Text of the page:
Field of Dreams

A modern cottage with echoes of classic farm architecture makes the most of its meadow

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Floor-to-ceiling windows are all about enjoying the rural Indiana landscape. The loading ramps of old barns inspired the “boardwalk” running alongside the house. “It rolls up from the ground without steps and rolls back down—pulling you out into the hills,” says architect Mark Weber.
Floor-to-ceiling windows are all about enjoying the rural Indiana landscape. The loading ramps of old barns inspired the “boardwalk” running alongside the house. “It rolls up from the ground without steps and rolls back down—pulling you out into the hills,” says architect Mark Weber. See more photos in our gallery below.
 

Northwest Indiana farm country doesn’t lack for long, bucolic views, but a pair of weekending homesteaders from Chicago managed to stretch their Hoosier vistas even further.

It began when the married couple fell in love with an eight-acre parcel that felt just right for reading, resting, and recreating. They dubbed it Camp Charlie after a beloved Wheaton terrier. Despite the friendly name, Camp Charlie came with a decidedly unfriendly house—such a shambles that there was no need for discussion. It was coming down.

That raised two questions. Not just what should the couple build, but with so much acreage, where should they build it? The solution was pure genius. Rather than plop a cottage down in the middle of the preposterously gorgeous meadow or hide it away beneath the dappling trees, they backed it right up into a corner of the property.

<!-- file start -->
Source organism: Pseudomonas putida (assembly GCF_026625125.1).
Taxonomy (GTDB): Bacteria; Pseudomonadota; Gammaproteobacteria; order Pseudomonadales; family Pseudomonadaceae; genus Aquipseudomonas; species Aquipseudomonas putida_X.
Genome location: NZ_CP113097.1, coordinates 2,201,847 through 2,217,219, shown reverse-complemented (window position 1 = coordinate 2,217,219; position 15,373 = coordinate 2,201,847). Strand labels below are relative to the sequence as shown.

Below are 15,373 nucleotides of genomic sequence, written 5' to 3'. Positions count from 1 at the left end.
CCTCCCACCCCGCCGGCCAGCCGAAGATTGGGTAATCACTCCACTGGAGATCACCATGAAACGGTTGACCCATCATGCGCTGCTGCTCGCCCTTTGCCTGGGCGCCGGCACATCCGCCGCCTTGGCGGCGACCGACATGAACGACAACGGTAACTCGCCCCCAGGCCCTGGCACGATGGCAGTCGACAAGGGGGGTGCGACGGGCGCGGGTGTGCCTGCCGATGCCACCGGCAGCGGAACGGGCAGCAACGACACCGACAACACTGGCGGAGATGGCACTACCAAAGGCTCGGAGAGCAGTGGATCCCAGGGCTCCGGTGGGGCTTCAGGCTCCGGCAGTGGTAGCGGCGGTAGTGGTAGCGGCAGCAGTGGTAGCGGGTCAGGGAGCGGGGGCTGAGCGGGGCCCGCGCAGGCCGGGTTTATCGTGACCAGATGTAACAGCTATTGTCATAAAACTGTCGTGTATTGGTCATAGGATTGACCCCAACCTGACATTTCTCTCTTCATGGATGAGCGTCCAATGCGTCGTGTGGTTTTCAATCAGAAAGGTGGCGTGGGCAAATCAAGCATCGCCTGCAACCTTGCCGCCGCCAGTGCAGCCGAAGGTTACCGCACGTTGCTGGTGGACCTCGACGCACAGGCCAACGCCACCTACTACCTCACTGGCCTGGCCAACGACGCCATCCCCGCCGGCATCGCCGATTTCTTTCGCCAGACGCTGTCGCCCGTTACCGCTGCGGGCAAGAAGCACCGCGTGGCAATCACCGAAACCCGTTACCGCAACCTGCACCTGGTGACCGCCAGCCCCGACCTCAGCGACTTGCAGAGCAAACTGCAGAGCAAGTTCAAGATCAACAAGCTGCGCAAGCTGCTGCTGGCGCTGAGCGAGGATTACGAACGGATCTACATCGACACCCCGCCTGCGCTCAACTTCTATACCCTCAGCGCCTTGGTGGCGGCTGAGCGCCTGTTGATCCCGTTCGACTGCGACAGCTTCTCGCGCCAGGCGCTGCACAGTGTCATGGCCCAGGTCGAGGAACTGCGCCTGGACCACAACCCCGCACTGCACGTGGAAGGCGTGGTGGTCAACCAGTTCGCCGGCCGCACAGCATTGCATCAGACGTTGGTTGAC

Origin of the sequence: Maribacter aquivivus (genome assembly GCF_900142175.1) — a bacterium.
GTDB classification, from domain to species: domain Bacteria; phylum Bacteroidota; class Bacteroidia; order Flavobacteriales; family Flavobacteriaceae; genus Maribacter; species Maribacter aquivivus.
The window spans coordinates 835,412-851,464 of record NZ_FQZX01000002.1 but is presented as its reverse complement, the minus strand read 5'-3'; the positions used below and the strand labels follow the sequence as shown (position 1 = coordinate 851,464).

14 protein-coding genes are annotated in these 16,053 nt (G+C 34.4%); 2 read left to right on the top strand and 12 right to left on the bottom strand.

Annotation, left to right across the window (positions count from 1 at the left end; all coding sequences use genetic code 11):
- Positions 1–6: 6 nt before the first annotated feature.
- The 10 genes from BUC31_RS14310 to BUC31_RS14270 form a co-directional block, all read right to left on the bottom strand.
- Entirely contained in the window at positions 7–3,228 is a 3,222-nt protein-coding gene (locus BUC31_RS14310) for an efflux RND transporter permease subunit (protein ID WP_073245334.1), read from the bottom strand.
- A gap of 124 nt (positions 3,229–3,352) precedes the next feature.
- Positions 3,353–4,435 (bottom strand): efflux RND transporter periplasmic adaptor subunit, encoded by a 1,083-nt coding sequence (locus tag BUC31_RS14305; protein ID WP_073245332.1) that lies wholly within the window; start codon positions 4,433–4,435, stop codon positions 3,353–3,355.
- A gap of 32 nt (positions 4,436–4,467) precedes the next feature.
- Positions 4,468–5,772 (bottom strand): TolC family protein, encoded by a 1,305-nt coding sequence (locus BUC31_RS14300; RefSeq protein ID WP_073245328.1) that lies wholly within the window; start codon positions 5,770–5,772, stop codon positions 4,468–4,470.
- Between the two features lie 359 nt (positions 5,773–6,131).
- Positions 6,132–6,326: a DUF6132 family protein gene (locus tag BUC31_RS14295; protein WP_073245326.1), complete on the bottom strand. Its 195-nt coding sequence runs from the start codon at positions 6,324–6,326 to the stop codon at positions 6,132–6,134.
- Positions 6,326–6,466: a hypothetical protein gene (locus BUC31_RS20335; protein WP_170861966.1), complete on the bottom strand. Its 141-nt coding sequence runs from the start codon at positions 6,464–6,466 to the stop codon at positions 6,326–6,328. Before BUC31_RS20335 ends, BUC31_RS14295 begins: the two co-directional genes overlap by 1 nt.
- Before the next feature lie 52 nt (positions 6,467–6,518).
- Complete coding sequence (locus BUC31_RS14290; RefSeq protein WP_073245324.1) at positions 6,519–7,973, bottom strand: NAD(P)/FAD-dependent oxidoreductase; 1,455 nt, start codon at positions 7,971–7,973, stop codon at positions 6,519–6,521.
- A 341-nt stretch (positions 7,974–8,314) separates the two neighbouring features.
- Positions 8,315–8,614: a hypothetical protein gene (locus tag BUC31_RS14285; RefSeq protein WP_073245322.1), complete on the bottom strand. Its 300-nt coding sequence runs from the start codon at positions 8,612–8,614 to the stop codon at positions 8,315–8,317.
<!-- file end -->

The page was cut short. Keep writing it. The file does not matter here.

“Siting it almost to the edge opened up these beautiful long, long views from the house,” explains the architect, Mark Weber, of Wheeler Kearns Architects. “It’s the most all-encompassing view possible, and it leaves most of the property for enjoying. The land is more important than the house this way.”

That’s a bit of modesty on Weber’s part. The barn-red, 1,950-square-foot modernist house is both low-key and dramatic, its presence in the landscape a classic example of an architect listening hard to his clients. “We wanted to keep it natural and simple,” says the wife. “It’s really just who we are.”

There’s complexity within the simplicity, however. Weber explains that the house is actually made up of two 16-foot-wide buildings linked by a hallway. One side contains an astonishing Glass House–style living room and kitchen, along with a master bedroom suite. Its sibling holds the garage, a guest room and bath, and a casual open-air gathering space with a large fireplace and a western wall that’s screened from floor to ceiling.

“We love to build huge fires out on the porch in the fall and spring,” the wife says. “To be able to enjoy the elements, to feel a part of the meadow but still be inside the house? It’s wonderful and amazing.” And when winter inevitably blusters its way onto the scene? Sliding glass doors efficiently seal off the screened-in porch from the other rooms. “The house literally closes and opens up according to the season,” says Weber.

Regardless of season, the landscape is always a presence. The nearly transparent glassed-in living room and the porch obviously invite communion with the sylvan world outside, but there are also more subtle connections. Notably, in both halves of the house, simple varnished plywood that panels the ceilings continues outside as the underside of broad eaves, cantilevering out over the view. “It reinforces the length of the vista,” Weber explains. “It’s an homage to the landscape.” All kneel.

 

Photography: Nathan Kirkman
Styling: Diane Ewing

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